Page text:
We developed a pneumatically driven inkjet print- ing system that forms highly viscous microdroplets in the nanoliter volume range. The performance of the printing system at high viscosity was assessed via the application of liquids with a broad range of viscos- ity (1–384.5 cP). The operating conditions were opti- mized to determine the minimum droplet volumes for each liquid. The printed droplet volumes were in the range 12.2–63.5 nL and increased with the viscos- ity of the printing liquids. The printing system showed outstanding reliability in droplet formation, with a CV ≤ 1.07 % for the droplet volume. The minimum standoff distance was in the range 1.09–3.51 mm and depended on the viscosity of the printing liquids. The standoff distance was increased by high viscosity and excessive energy, leading to long tails during droplet formation. The printing frequency was estimated as the time to form a droplet and was found to be strongly affected by the high viscosity of the printing liquids. Liquids with high viscosity required a long retraction time (i.e., the time taken by the liquid to return to its initial state) for the residual liquid at the end of the nozzle after pinch-off. While typical inkjet systems can print liquids with a limited viscosity range, our print- ing system can print liquids of viscosity ranging from 1 to 384.5 cP without the need for additional energy (e.g., heating of printing liquids to reduce the viscos- ity). Therefore, without requiring viscosity control of the liquids, our printing system can be directly used in inkjet applications with functional liquids over a broad viscosity range.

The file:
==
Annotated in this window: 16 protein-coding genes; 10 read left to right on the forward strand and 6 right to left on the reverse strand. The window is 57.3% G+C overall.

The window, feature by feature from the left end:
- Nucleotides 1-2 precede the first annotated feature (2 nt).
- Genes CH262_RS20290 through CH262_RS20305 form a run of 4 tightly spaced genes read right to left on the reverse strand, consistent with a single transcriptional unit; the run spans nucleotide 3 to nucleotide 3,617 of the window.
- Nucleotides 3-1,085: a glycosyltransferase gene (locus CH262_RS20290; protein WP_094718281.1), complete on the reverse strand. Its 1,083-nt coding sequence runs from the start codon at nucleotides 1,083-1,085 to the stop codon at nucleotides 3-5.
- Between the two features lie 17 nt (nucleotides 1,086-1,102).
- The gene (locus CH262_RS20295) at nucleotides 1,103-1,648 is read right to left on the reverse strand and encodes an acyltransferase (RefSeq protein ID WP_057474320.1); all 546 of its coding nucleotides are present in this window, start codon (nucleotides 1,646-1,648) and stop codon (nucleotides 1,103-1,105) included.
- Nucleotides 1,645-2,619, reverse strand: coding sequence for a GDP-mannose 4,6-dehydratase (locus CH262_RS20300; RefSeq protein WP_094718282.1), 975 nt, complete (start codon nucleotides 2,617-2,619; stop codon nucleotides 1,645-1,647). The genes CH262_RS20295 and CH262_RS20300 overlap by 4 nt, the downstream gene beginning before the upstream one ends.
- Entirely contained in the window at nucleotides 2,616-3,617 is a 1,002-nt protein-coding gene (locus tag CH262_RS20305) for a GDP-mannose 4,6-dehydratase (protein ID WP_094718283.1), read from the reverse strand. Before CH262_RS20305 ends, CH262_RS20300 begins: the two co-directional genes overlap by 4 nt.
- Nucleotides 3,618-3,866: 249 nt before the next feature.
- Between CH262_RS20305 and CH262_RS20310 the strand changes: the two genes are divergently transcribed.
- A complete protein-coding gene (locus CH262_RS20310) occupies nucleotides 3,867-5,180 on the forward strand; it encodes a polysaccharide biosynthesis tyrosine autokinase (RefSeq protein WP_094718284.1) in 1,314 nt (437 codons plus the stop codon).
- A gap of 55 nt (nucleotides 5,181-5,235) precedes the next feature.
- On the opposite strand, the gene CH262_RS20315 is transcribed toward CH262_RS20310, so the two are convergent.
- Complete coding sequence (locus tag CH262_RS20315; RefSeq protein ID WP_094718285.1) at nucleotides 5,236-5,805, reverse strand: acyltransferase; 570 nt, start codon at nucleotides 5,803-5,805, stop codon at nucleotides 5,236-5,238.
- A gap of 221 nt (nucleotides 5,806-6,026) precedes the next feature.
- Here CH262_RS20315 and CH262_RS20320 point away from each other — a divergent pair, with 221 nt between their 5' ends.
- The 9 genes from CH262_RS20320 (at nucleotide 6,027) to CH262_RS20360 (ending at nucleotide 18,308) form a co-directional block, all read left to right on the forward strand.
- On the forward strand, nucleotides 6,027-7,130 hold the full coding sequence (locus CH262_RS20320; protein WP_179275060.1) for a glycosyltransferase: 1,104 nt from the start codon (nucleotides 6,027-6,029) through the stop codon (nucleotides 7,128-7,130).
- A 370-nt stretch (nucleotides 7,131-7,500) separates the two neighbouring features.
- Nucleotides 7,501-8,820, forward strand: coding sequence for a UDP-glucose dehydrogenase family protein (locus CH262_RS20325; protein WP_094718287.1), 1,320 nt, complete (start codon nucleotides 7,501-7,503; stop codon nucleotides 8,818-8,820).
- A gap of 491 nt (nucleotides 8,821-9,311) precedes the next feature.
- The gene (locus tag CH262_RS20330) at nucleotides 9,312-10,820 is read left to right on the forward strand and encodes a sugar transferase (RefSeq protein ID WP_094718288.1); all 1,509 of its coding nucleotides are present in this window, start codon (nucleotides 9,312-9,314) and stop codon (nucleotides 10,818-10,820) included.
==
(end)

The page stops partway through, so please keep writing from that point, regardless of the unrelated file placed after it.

LH-100 inks was found to be acceptable with a rating of 3-4 for cyan, magenta and yellow inks, which is better than that achieved by the LF-140, LF-200 and thermal inks. As LH-100 inks contain acrylates of higher functionalities in their formulations than that of LF-140 and LF-200, it is therefore likely that they would produce higher density of shorter cross-links, resulting in overall better entrapment of the pigments . Similarly higher dry rubbing fastness grade was achieved with LH-100 and LF-140 inks than that with LF-200 and thermal inks. The wet rubbing fastness rating found to be poor for all the Cyan and Magenta inks but slightly increased with yellow and black. The light fastness of all UV-cured inkjet printed PLA fabrics was observed to be excellent, grade 5 with no change of colour. As the inks are pigment based and pigments exhibit very good resistance to light in general, it was therefore ex- pected that excellent light fastness would be achieved for all the colours of inks of different types ; however the thermal inks surprisingly provided poorer colour fastness to light.